The Exclusive Brethren sect has tried for almost four years to cover up the sexual assaults of two girls, protecting the abuser, ostracising the victims and blaming their mother.
The perpetrator, a senior, respected and rich Brethren elder in a country town, was found guilty two weeks ago of eight charges in a Sydney court, including the digital rape of one girl of eight, and the repeated indecent assault of her older sister, who was 12 and 13 when the offences occurred.
The Age has obtained a document showing the Brethren leadership ignored written warnings as early as 1991 that the perpetrator, a serial molester, had “sexually assaulted many young women within the sect”.
The abuser has been ejected from the secretive group, and is in custody awaiting sentencing.
The Christian sect has become notorious in recent years for running expensive advertising campaigns for conservative parties. It successfully lobbied the Liberal Government, and the Prime Minister, John Howard, has admitted meeting representatives. In New Zealand, the sect hired private detectives to tail the Prime Minister, Helen Clark, and contributed to the downfall of the National Party leader, Don Brash, when he denied accepting their funds.
Revelations in The Age about the sect’s lobbying efforts and Government funding of its schools has prompted the Greens leader, Bob Brown, to move for an inquiry into the sect. Labor sources say the party’s leader, Kevin Rudd, is taking the allegations seriously and is following events “very closely”.
None of the parties in the recent sexual assault case can be identified for legal reasons, but the distraught father of the two victims has come forward and told The Age that in 2003, before the case was reported to police, the girls’ mother came under intense pressure by the sect not to report the assaults to police.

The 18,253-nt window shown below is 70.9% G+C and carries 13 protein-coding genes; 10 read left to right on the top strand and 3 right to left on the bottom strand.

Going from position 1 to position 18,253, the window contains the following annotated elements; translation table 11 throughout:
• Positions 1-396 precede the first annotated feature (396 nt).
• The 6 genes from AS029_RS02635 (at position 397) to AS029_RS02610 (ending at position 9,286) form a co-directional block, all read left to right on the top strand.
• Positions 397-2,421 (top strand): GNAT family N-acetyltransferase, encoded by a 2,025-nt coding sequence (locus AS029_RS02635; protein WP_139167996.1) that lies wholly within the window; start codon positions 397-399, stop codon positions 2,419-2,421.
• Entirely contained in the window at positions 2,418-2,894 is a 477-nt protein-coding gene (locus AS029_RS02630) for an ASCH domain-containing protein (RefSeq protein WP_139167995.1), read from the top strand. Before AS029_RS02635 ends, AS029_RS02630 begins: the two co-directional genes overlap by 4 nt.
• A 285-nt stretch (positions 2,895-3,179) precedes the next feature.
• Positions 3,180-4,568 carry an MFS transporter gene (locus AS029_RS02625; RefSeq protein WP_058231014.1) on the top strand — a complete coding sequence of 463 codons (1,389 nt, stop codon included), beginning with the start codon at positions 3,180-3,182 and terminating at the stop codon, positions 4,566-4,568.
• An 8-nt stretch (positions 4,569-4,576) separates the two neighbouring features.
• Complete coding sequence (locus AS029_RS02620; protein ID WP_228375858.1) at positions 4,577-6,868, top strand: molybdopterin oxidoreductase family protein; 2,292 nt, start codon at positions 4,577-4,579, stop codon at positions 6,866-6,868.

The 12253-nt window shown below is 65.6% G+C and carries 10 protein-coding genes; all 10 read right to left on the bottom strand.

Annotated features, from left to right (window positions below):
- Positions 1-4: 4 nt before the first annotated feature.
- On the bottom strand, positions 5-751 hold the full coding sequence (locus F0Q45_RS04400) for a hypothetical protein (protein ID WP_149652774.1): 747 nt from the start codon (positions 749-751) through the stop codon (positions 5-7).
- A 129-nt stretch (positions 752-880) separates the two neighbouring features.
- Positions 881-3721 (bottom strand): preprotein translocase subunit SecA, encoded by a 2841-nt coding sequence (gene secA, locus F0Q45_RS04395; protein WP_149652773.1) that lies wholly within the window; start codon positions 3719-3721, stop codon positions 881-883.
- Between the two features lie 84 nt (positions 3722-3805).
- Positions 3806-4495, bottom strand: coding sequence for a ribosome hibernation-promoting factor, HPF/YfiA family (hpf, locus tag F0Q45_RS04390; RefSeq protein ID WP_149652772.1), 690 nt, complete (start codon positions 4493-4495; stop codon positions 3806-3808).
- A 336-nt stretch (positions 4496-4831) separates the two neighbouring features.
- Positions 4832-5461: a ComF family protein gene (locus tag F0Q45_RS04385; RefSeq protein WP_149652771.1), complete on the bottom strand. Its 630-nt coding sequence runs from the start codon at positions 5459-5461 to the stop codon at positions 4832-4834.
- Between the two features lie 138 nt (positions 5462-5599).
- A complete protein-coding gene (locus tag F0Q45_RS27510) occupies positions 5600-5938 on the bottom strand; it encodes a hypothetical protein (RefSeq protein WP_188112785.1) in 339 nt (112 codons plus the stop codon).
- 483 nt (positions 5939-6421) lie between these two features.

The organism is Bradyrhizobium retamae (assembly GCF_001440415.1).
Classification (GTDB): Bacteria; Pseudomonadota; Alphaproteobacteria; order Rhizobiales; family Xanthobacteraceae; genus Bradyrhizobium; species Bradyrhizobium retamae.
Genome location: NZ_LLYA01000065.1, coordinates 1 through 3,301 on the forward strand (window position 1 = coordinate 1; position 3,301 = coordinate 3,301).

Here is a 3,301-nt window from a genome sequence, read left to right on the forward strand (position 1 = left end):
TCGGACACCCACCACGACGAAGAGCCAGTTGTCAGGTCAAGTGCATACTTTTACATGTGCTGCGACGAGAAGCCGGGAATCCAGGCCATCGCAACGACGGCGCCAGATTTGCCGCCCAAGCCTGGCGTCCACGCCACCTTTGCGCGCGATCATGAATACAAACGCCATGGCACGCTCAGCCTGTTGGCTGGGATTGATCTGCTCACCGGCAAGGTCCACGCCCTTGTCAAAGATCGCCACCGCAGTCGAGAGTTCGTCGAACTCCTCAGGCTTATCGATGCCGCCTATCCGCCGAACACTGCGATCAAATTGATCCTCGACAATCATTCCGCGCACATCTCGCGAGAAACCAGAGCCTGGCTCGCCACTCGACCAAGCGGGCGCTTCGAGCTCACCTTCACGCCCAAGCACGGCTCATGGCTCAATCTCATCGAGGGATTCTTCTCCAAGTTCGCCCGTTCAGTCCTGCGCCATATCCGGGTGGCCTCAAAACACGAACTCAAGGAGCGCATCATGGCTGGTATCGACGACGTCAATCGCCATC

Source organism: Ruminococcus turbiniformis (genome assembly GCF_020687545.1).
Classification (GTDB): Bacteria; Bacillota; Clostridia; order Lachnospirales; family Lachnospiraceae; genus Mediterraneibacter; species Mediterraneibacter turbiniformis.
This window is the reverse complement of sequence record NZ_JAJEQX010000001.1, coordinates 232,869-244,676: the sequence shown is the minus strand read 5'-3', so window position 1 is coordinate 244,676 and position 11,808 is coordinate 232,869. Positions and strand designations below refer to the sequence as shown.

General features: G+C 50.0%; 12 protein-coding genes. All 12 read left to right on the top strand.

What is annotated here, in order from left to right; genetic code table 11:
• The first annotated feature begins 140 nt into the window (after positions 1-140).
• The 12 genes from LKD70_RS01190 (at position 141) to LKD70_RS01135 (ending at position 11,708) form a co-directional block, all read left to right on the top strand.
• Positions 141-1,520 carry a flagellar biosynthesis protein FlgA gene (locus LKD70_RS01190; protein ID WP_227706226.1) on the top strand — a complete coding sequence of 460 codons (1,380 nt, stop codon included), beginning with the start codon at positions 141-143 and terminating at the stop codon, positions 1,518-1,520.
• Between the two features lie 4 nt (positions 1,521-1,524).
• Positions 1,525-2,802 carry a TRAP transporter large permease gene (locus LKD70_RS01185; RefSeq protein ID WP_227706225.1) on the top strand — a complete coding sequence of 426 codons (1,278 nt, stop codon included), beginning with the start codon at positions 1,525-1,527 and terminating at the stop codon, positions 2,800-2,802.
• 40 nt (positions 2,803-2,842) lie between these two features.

“A local Brethren woman quoted the scripture to my ex-wife. She said, ‘It would be better for a millstone to be hung around your neck and for you to be cast into the depths of the sea, rather than go to the police.’ ”
According to the father, one of the Brethren’s Australian leaders also told the victims’ mother that she should take the blame for the sexual assaults.
During this time, the wife of the sexual predator was allowed to interview the older sister for several hours. Towards the end of that session, the abuser himself also joined the interview. Under the pressure, the girl retracted her complaints and issued a written apology to her abuser and his wife.
“It was a coerced admission that it was because of my own daughter’s naughtiness and sinfulness that she had said such a thing,” the father told The Age.
The retraction and apology was presented as evidence for the defence during the man’s trial, but rejected by the jury.
Later that year, two senior Brethren women grilled the girls for several hours. The results of this interview were reported to the church’s leadership.
These interviews later led police and the director of public prosecutions to fear that the girls’ evidence might have become too contaminated to secure a conviction, the father said.
Seeing the psychological effect the assaults and manipulation were having on her children, the mother wanted professional counselling for them.
However, she was warned that a counsellor would be compelled to report the assaults to police. This warning, and the hold the Brethren had over her, caused her to delay seeking professional help for her traumatised daughters for a further three months, the father says.
It was not until November 2003 that she reported the assaults. Police arrested the perpetrator in February 2004.
In Brethren theology, the “worldly” courts are inferior to their own “assembly”. In words from April 2003 that were recorded and published to be taken as gospel by the sect’s 40,000 adherents, the world leader of the sect, Sydney office supply salesman Bruce Hales, said it was “a very great matter, I think, to know that this place, the assembly, is the highest court”.
It was only after the charges were laid that the Brethren imposed any “assembly discipline” on him. “That set the scene for the vilification of my family,” the father said. “The kids were excluded at school, jeered at, made fun of. And from that time ensued a period where my ex-wife’s house was repeatedly egged – eggs under the doormat, being smashed on the windows, the car being scratched.”
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